I had the honor and pleasure of speaking with Darin Brown, Solutions Engineer at Dataiku and MSA class of 2013. We had a lengthy conversation centered around five questions.
Note: This is not a verbatim transcription of remarks.
Zo: You have worked for the CIA and Disney. Can you compare the day-to-day work at the two organizations?
Darin: They are both really large, hierarchical organizations with plenty of intellectual property secrets to keep, so they have quite a bit in common! The leadership at each organization believes their organization is special. There is a mystique around their brand that helps build employee loyalty. In many ways, they share data challenges. They have a common problem with finding solutions. They seek answers from inside the bubble of the organization rather than seeking insight from the pathways of others.
One thing that was very different in the organizations was the type of oversight. The CIA has congressional and legal oversight, and the public scrutinizes mistakes. Disney has internal “self-inflicted” oversight.
The day-to-day work as an individual contributor felt similar in the types of tasks and how projects were organized. The CIA provided much less autonomy in the daily work than Disney, but I worked on projects and reported the results. I was promoted to manager at Disney and used my creativity to decide what to tackle. The manager role has a different feel than an individual contributor’s.
Zo: What does Disney do with data? Were you involved with actual park-related data?
Darin: Disney has so many aspects to its operation; it is just at the beginning of its analytics journey! I had a chance to work with marketing data, including determining what can drive more sales for the resorts, cruise lines, annual pass holders, etc., in the North American sales region.
Let me describe a specific park-related data science project. We were able to implement some A/B testing of marketing to see what helped park guests make reservations at the available restaurants. We binned park guests into experimental groups to receive different marketing strategies on the day of their park visit. This project let us see nearly real-time data about the various targeted marketing strategies and helped Disney make data-informed choices.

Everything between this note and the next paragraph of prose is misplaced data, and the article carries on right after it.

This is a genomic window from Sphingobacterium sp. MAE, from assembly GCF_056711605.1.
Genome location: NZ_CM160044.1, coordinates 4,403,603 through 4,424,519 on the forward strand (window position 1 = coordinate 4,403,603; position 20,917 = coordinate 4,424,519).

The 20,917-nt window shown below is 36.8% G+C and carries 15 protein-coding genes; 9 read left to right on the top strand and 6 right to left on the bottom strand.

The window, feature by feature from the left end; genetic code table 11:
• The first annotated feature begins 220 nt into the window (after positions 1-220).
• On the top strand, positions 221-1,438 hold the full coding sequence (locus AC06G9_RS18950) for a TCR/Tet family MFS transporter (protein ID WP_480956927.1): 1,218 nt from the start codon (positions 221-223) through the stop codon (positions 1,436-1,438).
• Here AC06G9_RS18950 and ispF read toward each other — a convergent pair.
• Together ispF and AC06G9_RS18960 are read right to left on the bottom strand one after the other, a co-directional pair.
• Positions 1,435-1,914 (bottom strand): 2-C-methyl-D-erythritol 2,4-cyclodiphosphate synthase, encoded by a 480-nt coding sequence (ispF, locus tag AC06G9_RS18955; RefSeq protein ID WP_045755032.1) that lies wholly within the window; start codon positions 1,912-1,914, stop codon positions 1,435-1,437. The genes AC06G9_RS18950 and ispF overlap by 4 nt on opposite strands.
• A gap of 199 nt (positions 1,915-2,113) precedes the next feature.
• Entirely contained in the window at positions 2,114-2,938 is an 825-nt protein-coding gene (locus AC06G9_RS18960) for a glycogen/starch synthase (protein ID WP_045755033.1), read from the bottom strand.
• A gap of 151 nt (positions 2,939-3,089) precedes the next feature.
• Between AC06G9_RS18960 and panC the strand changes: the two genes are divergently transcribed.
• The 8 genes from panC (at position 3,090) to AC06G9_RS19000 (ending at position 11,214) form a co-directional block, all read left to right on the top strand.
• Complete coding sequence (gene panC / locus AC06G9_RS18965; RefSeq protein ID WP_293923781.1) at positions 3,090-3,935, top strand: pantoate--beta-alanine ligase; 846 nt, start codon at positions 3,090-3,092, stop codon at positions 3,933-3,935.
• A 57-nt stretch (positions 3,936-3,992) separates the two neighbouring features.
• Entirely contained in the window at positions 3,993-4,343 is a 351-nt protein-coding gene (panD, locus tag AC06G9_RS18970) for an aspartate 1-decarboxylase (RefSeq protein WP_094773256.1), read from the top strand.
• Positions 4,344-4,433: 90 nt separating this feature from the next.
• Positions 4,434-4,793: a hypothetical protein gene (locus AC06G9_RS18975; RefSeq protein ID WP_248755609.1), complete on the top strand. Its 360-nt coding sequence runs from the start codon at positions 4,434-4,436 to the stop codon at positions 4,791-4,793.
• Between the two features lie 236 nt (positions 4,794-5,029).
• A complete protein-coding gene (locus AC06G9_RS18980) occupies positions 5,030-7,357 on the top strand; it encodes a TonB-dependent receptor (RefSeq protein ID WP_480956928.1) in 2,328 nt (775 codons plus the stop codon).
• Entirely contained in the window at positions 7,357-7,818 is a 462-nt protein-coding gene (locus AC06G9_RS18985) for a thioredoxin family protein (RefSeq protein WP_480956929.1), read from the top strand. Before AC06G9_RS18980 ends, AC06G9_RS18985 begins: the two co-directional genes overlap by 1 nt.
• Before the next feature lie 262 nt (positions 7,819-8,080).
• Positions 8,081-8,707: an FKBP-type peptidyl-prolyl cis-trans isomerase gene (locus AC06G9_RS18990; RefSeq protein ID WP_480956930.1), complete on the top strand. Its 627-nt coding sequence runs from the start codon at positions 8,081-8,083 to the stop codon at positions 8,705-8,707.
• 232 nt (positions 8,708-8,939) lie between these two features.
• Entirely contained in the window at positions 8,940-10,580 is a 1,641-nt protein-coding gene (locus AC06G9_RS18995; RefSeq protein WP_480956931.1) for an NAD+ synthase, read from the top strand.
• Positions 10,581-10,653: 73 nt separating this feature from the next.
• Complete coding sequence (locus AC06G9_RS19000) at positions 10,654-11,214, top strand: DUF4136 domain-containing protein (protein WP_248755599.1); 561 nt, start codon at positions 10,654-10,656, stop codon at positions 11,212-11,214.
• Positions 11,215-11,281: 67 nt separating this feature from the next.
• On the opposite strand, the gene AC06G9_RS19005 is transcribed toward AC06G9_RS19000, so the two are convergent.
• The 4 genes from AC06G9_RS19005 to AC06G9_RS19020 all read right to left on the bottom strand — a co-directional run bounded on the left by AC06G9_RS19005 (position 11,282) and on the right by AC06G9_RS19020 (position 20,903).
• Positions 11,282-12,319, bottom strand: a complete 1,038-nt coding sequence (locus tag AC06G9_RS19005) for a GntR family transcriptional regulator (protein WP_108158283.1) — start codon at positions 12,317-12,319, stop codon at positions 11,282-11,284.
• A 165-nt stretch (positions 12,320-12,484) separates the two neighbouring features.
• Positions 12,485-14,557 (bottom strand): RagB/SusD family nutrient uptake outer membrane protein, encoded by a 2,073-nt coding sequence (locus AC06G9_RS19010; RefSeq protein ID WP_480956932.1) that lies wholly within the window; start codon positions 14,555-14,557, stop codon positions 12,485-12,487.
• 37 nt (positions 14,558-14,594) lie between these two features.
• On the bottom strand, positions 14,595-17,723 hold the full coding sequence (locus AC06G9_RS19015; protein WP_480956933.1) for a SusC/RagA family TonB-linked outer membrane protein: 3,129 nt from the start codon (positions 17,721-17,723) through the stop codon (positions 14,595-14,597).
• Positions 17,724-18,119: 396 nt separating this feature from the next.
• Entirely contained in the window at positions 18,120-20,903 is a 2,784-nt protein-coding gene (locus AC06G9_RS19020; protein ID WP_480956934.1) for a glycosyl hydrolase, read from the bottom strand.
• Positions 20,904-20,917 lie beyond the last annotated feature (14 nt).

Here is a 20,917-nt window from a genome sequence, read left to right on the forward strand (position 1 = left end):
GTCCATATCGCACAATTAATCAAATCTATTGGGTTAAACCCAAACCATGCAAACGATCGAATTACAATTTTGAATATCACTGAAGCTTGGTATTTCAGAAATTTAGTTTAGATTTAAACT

Zo: I know many IAA students (and prospective students) are interested in traveling as part of their jobs. Where is the most interesting place you have been, and what made it interesting to you?
Darin: Dataiku has allowed me the most travel opportunities for work. We had an all-company event in Spain to generate energy around the new fiscal year strategic plan! That was a very ‘start-up’ event as the company was small and could bring all the employees together.
Another unique experience was meeting prospective customers in a luxury box at AT&T Stadium in Dallas, TX (home of the Dallas Cowboys). There was food and drink, and it was something I had never done before.
Zo: One of my interests in my prior career was encouraging women and minorities to pursue advanced opportunities in STEM. Dataiku values a diversity of people and perspectives. Can you talk about how they live up to those values?
Darin: Dataiku is infused with values from its European roots. Dataiku is committed to ethical artificial intelligence (AI) and providing tools for data science trained users to apply to their problems. It is not providing a black box analytics tool; the user is in control. It also wants to democratize AI by providing organizations with smaller data science teams to use their analysis time better.
On the hiring side, we’ve focused on hiring experienced professionals to get Dataiku up and running. The bosses are committed to hiring a diverse workforce, and the recruiters look for future “Dataikers” that help build a diverse team. For example, the sales engineering team does have a good representation of women on the team. I expect that as more positions open up, we’ll be able to meet our goals of building a workplace that has a better gender and racial mix since it is a priority at the highest level of Dataiku, and we employ a global workforce.
Zo: You came out to the Institute to teach and network. What was the #1 question IAA students asked you, and what was your answer?
Darin: There were two common questions!
The first was, “What is your day-to-day work like?”
My answer to that was “lots of learning.” I need to keep up with the technology as it changes, learn about customers and competitors, and make sure I know about the updates to our product. My advice to IAA students: “Don’t expect to stop learning when you leave the institute.”
I also do a lot of work to prepare for presentations to prospects. I need to align the value proposition with the potential customer’s needs. I also worked on a side project with a colleague this summer. Our college football model predictions are holding up well despite Alabama losing a game!
The second question was along the lines of “CIA and Disney, wha-what?”
My answer to that was, “I never had a plan but stumbled into things that worked out.” I always jumped into the work like it was the last place I was going to work rather than planning on leaving there after a short time.
Columnist: Zo Webster